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What to Know Before Starting Your Search for a New Dog

By Colleen Williams
published: November 11, 2018 - updated: March 21, 2022 • 4 min. read
what to know adopting buying new dog

You’ve decided you are ready to add a new BFF to the family. Congrats! This is going to be a rewarding time for your or for your whole family. Here are few tips to guide you in the right direction.

Where to Adopt

  • Pet adoption is always a great option. Many shelters will have specific breeds as well as mixed breeds. If you’ve got your heart set on a specific breed of dog, breed-specific rescues also exist and often have pups of all ages.
  • The larger gene pool present with mixed breed dogs makes them less likely to develop inherited conditions that are problematic, so searching for a “mutt” can end up being your best option.
  • If purchasing your pup from a breeder, be sure to do your research to find one who’s reputable and has provided top care for your new friend. Responsible breeders not only have healthier puppies and don’t contribute to puppy mills, they also want their dog’s lineage to go to safe, happy homes.


Many popular dogs have breed-specific needs (i.e. way energetic!) or genetic health conditions (i.e. hip issues) that you’ll want to be aware of before deciding to adopt. Also, if you live in an apartment, you’ll probably be especially interested in what your pup’s breed (or mix) is – check out our guide to Best Dogs for Apartments too!

  • Brachycephalic breeds (“scrunch-face dogs”) such as Pugs and French Bulldogs are predisposed to conditions involving their airways that may require special care and potential surgery. Proper management, such as using a harness & keeping these guys at an ideal bodyweight is key. If you travel by air frequently and wish to bring your dog, it is not usually recommended to fly with squishy-faced pups.
  • Many large breed dogs are prone to hip dysplasia (improperly formed hip joints). Being in the know early on about this condition can significantly impact the future health of your pup.
  • Additionally, genetic health conditions like heart enlargement, skin conditions, and more can all be attributed to specific breeds. Of course we love every dog, so our advice is to immediately enroll in pet insurance so you can take care of any conditions that arise!
  • If adopting a dog from a breeder, ask for breeding history, health of previous pups/parents, and for veterinary exam info – even with hip-grading radiographs of the dog’s parents! – to help identify issues that may be acquired down a genetic line.


Most importantly, you should spend some time researching the energy level and attention requirements of all dogs and then matching your preferences to a breed with a similar athletic level. While Aussies may be photogenic and friendly, you may not be ready to exercise with them 2+ hours a day; or if you want a buddy to go hiking with, a tiny Chihuahua may not make it as far as you’d like. Either way, though, all dogs are individuals. Medium to larger dogs don’t necessarily make great athletes, while toys and miniatures can surprise you with their endurance!

For puppies: If you’re bringing home a puppy, be ready for a big time commitment, including crate training, multiple trips outside to potty train your puppy, and lots of supervision to keep them out of trouble. Some offices will even offer time off (or working from home) when adopting a new furry friend, and this is especially helpful when you have a puppy who needs to go out multiple times a day and is simply not mature enough to handle being alone.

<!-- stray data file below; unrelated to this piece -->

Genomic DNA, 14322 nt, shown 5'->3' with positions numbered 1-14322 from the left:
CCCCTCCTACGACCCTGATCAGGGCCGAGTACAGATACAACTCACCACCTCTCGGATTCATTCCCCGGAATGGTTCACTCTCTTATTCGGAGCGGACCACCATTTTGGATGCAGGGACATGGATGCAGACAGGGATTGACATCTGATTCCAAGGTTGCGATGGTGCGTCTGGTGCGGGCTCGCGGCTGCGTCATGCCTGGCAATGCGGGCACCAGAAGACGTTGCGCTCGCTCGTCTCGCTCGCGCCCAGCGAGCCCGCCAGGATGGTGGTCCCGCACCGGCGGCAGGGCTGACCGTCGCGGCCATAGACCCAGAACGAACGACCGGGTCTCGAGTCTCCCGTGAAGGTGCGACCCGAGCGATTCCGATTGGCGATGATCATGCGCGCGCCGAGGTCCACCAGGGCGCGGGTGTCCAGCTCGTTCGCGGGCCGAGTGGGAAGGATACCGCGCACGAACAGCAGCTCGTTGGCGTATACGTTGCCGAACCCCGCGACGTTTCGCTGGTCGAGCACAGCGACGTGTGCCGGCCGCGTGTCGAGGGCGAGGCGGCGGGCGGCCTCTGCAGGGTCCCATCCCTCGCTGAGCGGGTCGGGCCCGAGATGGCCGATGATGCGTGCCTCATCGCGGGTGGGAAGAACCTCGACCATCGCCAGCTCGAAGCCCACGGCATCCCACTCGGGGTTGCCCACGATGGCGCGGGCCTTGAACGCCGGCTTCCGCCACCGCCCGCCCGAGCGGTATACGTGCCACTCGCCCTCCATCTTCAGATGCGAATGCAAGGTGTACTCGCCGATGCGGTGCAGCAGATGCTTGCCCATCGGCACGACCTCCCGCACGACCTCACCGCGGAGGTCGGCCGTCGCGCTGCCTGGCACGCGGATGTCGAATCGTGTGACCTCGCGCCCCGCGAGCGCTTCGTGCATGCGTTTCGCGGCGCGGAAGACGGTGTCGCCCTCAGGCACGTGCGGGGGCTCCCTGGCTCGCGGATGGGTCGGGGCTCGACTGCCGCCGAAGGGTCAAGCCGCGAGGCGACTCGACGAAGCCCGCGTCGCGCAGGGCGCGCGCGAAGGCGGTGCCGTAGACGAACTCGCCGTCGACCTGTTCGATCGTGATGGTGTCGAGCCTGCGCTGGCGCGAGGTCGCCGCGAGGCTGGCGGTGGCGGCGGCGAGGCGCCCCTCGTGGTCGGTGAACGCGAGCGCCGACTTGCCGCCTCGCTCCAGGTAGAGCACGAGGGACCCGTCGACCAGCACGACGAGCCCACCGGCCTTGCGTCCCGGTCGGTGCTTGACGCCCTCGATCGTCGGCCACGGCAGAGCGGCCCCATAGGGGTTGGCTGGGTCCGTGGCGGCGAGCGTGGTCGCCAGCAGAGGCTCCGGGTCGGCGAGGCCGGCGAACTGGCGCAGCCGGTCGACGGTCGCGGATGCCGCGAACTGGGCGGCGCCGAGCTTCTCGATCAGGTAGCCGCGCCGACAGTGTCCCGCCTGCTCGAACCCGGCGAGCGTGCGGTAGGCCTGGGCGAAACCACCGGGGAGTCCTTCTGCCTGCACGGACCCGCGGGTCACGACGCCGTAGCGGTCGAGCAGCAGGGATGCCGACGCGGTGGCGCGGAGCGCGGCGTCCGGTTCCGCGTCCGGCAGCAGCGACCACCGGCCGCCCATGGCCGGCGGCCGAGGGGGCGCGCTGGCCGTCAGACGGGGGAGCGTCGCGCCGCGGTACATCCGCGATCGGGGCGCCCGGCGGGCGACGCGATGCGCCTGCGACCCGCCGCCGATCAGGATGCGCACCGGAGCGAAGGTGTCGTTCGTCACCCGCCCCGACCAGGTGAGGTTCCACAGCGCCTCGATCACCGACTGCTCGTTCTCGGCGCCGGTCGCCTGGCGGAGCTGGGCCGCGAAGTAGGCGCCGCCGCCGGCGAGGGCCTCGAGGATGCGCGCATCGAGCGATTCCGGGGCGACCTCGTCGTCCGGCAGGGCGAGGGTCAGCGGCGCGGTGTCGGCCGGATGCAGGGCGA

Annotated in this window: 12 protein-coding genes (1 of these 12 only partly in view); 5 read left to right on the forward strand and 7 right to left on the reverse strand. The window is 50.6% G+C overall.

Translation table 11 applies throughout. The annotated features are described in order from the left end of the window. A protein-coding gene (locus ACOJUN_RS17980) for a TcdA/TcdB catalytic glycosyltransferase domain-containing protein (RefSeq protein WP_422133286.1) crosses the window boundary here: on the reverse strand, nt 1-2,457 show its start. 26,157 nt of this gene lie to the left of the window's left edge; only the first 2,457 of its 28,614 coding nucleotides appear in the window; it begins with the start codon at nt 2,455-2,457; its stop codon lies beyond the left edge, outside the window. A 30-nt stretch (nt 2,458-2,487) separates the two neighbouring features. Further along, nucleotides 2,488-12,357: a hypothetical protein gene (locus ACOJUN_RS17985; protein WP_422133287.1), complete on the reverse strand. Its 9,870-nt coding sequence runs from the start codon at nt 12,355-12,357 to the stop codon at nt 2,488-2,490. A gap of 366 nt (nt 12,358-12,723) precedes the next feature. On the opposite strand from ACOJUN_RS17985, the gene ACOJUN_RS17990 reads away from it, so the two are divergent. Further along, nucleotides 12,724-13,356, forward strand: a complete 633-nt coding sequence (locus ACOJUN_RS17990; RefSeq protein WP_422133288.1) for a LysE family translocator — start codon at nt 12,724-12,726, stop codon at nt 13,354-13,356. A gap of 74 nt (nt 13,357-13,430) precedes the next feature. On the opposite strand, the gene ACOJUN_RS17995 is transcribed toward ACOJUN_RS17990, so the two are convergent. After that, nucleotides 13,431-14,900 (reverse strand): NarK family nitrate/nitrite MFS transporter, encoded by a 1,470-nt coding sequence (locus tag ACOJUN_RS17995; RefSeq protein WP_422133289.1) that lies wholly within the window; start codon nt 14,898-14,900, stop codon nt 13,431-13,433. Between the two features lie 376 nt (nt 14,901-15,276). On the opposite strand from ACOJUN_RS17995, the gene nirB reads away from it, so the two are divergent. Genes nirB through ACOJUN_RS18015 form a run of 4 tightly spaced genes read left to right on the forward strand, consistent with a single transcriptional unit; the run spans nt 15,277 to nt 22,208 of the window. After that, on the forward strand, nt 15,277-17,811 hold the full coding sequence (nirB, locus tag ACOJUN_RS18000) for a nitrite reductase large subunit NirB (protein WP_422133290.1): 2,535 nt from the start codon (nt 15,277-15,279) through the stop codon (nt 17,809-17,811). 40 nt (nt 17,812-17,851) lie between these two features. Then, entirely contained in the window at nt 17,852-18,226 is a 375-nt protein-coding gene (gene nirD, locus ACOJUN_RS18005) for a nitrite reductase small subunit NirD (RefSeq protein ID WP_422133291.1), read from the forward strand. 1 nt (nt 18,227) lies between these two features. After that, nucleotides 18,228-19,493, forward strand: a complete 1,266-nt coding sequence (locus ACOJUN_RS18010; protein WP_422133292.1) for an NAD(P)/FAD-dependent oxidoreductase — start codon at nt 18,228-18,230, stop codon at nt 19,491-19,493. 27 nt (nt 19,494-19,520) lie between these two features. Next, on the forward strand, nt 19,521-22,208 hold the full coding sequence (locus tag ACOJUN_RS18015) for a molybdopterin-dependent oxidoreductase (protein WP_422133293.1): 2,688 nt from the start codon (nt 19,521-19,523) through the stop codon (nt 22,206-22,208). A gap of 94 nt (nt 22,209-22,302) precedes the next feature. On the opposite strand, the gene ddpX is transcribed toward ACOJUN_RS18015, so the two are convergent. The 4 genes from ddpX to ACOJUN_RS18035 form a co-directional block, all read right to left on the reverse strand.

Adding to an Existing Furry Family: Do you have children or other pets? Adopting a dog that has been in a foster home is a fantastic way to determine if they will be a safe and happy fit for your family. Fosters are also a great option if you want to limit the time involved with potty training and going through damage control with a new pet.


Do not take adopting a dog lightly! While it takes a lot of emotional responsibility, the financial aspect is key. Be sure you’re financially ready to care for your new friend—you’ll need resources immediately available for 2-3 vet visits for puppy vaccinations, spaying/neutering, and additional vaccine boosters for an adult dog. Your vet can provide you with an idea of what to expect. Futhermore, you’ll need food, a crate or kennel, toys, treats, and accessories that can run into the hundreds.

And as we said before, don’t forget to protect your new pup with pet insurance. Advances in veterinary care are great for our pets, but the bills can add up fast. No policy covers pre-existing conditions, so don’t wait until your pet has an unexpected trip to the vet to consider getting dog insurance.

Get to the Vet

Before adopting, get your new pet’s vaccination status and the timeline for their next shots. Making sure they’ve been vaccinated appropriately thus far is crucial, but also booking an appointment with the vet as soon as your adopted pup or dog arrives is the best way to keep your pet healthy and happy.

Unexpected accident or illness? That’s what we’re here for! Many pet parents rely on pet health insurance to pay up to 90% of their vet bills, so they can focus on what really matters: getting great health care for their pet. Find out more by getting a free quote.

colleen williams
By Colleen Williams

Over the past decade, Colleen has written about health, wellness, beauty, and even pets for The New York Times, The Cut, Refinery29, xoVain, Healthy Paws Pet Insurance, and Seattle Met Magazine, as well as many beauty brands. She has a BFA in Art History from the University of New Mexico and an AAS in Fashion Design from Parsons School of Design in New York.

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